A neat description of subrogation appears in a recent UK case:
‘The concept of subrogated rights is well known. If a party is insured against an insured risk, and that risk eventuates and causes loss, the insurer will make good to the insured party the loss suffered as a result of the occurrence of the event, the risk of which was an insured risk. However, the insurer is entitled to bring a subrogated claim, that is a claim in the name of the insured party, against any other party legally responsible for the event. The existence of the insurance does not relieve the wrongdoer (or the other party legally responsible for the event) of any liability it would otherwise have, absent the existence of the insurance policy, to make recompense for having caused that event.’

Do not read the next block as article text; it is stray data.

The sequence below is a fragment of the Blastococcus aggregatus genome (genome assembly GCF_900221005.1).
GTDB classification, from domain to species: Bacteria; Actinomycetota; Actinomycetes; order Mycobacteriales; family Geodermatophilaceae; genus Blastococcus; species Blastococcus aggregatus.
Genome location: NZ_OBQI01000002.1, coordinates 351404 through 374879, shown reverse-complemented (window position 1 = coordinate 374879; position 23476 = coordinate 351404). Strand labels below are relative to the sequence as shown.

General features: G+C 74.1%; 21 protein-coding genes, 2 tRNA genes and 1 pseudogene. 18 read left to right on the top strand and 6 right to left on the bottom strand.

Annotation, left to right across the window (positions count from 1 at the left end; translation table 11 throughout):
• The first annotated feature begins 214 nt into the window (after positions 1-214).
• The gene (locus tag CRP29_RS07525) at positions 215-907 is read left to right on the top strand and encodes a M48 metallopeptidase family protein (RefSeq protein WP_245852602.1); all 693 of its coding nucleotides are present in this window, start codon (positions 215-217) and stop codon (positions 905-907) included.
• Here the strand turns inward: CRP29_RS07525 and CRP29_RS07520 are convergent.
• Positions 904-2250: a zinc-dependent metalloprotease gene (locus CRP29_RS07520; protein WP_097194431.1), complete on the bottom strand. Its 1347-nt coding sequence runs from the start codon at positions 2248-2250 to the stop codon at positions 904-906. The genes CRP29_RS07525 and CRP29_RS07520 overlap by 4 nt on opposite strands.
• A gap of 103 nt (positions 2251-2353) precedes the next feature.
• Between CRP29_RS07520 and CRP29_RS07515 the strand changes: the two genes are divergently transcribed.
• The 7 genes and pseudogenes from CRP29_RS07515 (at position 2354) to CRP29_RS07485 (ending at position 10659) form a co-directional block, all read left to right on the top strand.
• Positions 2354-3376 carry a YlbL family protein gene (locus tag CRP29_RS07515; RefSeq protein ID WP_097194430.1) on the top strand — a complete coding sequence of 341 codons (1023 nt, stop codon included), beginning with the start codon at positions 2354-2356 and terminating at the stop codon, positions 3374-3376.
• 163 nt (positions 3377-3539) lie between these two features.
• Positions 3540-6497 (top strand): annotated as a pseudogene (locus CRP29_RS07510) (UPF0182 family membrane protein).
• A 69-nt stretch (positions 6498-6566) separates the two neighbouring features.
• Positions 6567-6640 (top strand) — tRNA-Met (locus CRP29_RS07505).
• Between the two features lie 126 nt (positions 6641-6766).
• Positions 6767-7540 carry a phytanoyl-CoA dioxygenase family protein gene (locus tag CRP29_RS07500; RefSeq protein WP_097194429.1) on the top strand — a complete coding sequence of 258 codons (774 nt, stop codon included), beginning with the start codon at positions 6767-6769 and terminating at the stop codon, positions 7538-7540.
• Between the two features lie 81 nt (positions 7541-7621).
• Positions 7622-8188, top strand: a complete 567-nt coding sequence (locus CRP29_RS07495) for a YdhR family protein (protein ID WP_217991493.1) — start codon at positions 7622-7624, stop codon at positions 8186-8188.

This presupposes that the third party is not entitled to the benefit of the insurance under which subrogated rights arise.